Golf Today

How the economy has reshaped key elements of tournaments

The good news is that people are starting to play again. "The business definitely has started coming up," says Ryan Thomas, head golf professional at the ChampionsGate Golf Club in Orlando, available to guests at the 732-room Omni Orlando Resort. Not surprisingly, though, groups tend to be smaller, and planners are being exceedingly careful about retaining the glamour of the game on conservative budgets. Here's what they told us.

Dollar wise The cost to put on a golf outing doesn't change much year-to-year, no matter what is happening with the Dow Jones Industrial Average.

"In the nonprofit world, planners all want to skimp," notes John Parker, president of Parker Golf Enterprises in Roswell, Ga. But the problem with trying to cut corners, he adds, is the risk of undercutting the event's cachet, and players might not come back the next year.

One way to add pizazz -- and give golfers the illusion that the host is shelling out for it -- is to have contests with high-end prizes. Offering a hole-in-one competition, for example, with a car going to any player who hits the magic shot, essentially costs the event organizer the price of hole-in-one insurance. As administered by one major supplier, US Hole-In-One, the cost of such insurance is based on the number of participating golfers, the distance of the par-3 hole chosen for the competition and the value of the prize. For example, running a contest to win a BMW during a tournament with 72 amateurs playing a 165-yard hole typically costs less than $500 via US Hole-In-One.

Looking for a layout Even with tight budgets, downgrading the course to save money is frowned upon by golf experts. "The course is such a drawing card for tournaments," according to Pam Hamilton, president of Denver-based EventOvations, a third-party tournament planner. "Clients still are going to the more elite and private courses for the higher-end event."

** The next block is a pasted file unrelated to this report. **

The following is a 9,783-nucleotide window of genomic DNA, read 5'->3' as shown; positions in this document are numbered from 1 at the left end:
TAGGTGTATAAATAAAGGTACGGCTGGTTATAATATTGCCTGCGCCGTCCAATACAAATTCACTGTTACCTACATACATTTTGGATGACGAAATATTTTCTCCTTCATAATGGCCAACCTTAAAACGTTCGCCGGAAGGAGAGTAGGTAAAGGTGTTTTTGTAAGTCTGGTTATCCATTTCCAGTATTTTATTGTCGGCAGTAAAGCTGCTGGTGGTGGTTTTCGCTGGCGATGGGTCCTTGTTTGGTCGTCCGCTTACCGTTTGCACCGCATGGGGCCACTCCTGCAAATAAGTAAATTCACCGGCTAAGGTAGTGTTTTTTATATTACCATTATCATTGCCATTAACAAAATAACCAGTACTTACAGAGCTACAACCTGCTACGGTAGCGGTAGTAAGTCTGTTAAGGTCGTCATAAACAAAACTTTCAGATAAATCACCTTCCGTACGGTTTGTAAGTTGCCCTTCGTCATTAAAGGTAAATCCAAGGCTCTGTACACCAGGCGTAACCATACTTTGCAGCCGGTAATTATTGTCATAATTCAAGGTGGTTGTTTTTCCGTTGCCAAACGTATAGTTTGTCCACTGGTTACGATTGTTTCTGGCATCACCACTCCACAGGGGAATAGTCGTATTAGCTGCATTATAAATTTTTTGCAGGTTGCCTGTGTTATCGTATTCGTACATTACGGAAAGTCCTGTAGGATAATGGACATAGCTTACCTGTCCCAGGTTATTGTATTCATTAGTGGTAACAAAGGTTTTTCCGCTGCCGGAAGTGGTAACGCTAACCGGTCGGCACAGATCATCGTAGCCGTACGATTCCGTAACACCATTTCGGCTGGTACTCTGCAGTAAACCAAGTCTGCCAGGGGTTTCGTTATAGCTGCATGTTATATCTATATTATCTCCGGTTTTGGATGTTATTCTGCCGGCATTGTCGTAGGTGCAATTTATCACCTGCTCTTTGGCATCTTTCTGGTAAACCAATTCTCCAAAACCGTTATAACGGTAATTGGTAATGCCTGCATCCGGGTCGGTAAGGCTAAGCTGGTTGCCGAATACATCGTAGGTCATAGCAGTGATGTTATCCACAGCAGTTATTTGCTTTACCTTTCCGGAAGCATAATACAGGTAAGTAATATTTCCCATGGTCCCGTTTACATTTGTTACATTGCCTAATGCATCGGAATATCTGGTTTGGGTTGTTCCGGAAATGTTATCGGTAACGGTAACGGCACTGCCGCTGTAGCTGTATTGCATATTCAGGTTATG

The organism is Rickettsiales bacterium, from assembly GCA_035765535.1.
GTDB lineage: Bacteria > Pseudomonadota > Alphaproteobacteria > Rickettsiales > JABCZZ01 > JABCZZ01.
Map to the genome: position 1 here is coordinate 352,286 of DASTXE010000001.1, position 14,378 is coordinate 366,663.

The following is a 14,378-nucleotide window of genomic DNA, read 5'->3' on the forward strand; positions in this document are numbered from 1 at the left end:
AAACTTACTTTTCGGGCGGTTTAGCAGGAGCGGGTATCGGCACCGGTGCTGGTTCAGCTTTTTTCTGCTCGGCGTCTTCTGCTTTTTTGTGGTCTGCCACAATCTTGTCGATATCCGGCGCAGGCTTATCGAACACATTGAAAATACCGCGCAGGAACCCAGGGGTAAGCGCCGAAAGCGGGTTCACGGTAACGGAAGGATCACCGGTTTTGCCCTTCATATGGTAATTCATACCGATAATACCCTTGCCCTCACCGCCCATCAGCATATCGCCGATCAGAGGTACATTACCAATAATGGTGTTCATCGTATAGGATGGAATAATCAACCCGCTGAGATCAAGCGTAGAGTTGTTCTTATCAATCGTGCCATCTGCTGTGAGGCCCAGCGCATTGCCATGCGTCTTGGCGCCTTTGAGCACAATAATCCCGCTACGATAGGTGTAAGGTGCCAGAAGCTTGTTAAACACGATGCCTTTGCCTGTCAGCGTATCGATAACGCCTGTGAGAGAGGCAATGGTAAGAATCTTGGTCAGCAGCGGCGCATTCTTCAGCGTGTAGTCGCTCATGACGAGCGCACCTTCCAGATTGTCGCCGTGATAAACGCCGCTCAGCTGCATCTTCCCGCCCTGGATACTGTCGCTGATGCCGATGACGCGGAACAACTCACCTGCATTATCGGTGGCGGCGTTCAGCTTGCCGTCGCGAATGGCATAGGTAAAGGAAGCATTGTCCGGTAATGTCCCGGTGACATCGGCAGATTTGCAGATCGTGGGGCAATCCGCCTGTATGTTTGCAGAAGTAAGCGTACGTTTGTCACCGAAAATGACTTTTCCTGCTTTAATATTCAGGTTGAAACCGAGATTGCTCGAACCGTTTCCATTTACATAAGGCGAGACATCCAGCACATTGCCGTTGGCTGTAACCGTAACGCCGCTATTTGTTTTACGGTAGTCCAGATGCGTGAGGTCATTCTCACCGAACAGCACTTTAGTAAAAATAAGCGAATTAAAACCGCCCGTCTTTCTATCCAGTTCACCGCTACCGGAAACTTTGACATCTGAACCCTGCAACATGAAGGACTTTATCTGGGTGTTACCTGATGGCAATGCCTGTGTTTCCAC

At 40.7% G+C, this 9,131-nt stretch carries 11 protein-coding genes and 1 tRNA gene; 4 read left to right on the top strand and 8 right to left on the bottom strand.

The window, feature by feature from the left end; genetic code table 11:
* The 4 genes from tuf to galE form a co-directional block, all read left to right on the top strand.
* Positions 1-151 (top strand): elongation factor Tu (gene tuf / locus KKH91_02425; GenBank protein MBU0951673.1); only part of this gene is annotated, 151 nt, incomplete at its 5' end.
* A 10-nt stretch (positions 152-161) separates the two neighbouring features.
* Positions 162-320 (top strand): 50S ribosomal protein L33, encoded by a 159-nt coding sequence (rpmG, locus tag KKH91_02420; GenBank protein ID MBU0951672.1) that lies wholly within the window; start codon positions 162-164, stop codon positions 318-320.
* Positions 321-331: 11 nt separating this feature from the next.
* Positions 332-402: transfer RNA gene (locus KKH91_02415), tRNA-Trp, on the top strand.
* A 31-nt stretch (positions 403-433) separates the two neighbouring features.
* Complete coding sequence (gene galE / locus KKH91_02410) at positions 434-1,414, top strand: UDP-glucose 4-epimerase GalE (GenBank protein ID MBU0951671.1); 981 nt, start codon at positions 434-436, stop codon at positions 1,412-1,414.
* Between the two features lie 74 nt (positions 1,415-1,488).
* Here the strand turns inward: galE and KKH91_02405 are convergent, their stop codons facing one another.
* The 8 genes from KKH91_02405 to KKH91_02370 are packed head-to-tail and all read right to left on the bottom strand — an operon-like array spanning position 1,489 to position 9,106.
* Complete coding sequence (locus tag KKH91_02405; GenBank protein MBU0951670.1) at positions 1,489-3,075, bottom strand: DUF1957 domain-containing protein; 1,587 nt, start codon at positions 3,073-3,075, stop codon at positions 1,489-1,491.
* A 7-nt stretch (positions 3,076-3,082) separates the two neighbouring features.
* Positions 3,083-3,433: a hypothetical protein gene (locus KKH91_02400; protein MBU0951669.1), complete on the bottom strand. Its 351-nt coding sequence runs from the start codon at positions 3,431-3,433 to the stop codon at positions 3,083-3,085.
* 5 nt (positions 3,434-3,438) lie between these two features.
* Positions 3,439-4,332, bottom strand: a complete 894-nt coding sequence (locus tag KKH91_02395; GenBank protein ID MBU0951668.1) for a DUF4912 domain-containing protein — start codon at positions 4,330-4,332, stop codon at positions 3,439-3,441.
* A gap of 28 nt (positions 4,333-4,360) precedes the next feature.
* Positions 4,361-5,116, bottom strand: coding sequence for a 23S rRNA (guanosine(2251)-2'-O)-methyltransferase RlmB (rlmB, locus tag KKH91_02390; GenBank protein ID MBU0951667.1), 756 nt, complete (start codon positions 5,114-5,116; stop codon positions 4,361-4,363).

Parker asks clients to look at this choice from the player's perspective. "If I'm not going to get all the goodies and play a nice golf course and have a nice meal, I'm probably going to play another tournament," he says.

Hamilton has found some clubs are willing to bargain a bit, and she has had occasional success negotiating multiyear contracts for events that agree to use the same course more than once. But old rules of thumb still stand, similar to nongolf meetings: If the tournament has a history of bringing in a healthy number of golfers, the pricing will be more favorable than for a first-time event.


The scoop on swag Our experts recommend going with quality items, not quantity. "Trinkets and trash will be left in the cart," says Parker, who had about 50 percent of his tournaments cancel last year but is happily busy now. "And a cheap shirt? Participants are just going to wash their cars with it."

Roger Caldwell, president of Mission, Kan.-based Great Golf Events, suggests setting up programs offered by Nike and Calloway. The Nike Experience consists of an on-site pro shop; players receive a gift card worth a minimum of $75 to spend on shoes, shirts, clubs and more. Nike does not, however, provide sponsor logos on merchandise.

Calloway's program customizes a gift card and puts it in a case with the logo of the sponsor or host. "When you log on to the Calloway website to redeem the card, the custom logo is on every page," says Caldwell.

Food for thought One way planners can get a break is by taking a hard look at the food and beverages being served. Many outings offer three opportunities to eat: breakfast or lunch before play, lunch or a snack in the middle, and a lunch or dinner afterwards. Tweaking these options can save some money.

"Groups that plan to have a dinner can use our clubhouse instead of one of the resort's ballrooms," says Ryan Thomas at ChampionsGate. He also is seeing events that offer a boxed lunch at the end of a morning program instead of a banquet, or a reception at the end of an afternoon event instead of dinner.

Planners also can control what is offered on beverage carts during the outing. To ease the cost for the host or sponsor, carts can be stocked with just beer, Gatorade, water and snacks, for instance, or only nonalcoholic drinks. Organizers also might decide not to subsidize cart fare, inviting players to buy their own snacks and drinks if they wish.


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GTAA logoThe Golf Tournament Association of America recently launched a Golf Tournament Planner Certification program for tournament consultants (CGTC) and planners (CGTP). Go to gtaaweb.org for details.